By Michelle Wagner | Outer Banks Voice on April 24, 2021
Mark Ballog, owner of Lucky 12 Tavern in Nags Head for the past 16 years, remembers working summers on the Outer Banks some 30 years ago. “We would walk into Sun Realty and they would have a binder full [of summer rentals]. There were tons of houses, you could decide you didn’t want to live on the west side, you wanted to live close to the ocean,” he recalled. Now, he notes, “there’s no books to pick and choose from.”
The seasonal rental market has long since dried up and along with it, so have the applications for summer help. “If you have a place to stay, you’ve got a place to work,” says Brent Hill, owner of Jack Brown’s Burger Joint in Kill Devil Hills.
The problem is, there is no place to stay.
Making matters more dire as the 2021 summer season approaches is the prolonged COVID-19 crisis coupled with the uncertainty over when and how many international students under the U.S. Department of State’s J-1 Visa Summer Work Travel Program will be able to secure visas. During a typical summer, more than 1,700 of these students arrive on the Outer Banks to fill seasonal employment vacancies. But delays are causing a backlog of student interviews at U.S. embassies overseas, a requirement to obtain a visa.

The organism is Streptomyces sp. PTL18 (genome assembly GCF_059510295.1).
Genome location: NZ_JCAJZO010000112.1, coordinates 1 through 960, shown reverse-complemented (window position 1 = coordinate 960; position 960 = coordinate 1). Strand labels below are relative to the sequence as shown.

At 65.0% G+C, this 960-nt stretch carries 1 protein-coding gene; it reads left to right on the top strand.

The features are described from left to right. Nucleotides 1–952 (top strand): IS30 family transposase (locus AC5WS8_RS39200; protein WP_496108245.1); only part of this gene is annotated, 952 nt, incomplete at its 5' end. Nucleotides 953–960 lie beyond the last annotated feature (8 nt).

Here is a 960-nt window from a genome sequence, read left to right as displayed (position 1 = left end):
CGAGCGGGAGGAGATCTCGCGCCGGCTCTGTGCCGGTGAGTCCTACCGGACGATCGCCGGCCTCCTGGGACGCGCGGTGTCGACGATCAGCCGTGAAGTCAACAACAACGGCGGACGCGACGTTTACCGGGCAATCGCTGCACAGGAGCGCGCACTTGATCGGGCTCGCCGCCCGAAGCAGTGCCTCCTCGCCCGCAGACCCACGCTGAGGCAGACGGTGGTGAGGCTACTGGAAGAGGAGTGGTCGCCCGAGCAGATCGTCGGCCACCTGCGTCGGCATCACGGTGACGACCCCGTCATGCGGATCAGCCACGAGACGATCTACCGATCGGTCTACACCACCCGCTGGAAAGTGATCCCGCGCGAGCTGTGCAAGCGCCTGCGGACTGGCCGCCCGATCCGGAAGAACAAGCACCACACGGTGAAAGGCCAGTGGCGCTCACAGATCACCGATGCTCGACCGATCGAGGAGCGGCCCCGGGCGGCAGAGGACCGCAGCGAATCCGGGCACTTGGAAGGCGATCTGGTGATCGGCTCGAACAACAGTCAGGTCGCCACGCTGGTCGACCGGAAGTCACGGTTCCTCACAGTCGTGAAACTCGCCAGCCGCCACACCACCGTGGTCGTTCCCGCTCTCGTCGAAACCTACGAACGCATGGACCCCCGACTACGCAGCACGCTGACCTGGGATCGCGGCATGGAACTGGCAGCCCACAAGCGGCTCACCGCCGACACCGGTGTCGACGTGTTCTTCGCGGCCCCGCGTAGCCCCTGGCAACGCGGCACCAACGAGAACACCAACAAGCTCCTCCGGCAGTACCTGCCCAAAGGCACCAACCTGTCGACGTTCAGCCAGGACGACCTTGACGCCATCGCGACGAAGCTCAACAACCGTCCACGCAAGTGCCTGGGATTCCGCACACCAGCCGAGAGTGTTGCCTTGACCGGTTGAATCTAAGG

This perfect storm has left Outer Banks businesses bracing for a record number of visitors this season as “Help Wanted” signs are taped to storefronts. Alongside those signs, or posted at some registers, are notices reminding customers to please be patient with the short-handed crew many businesses are operating with.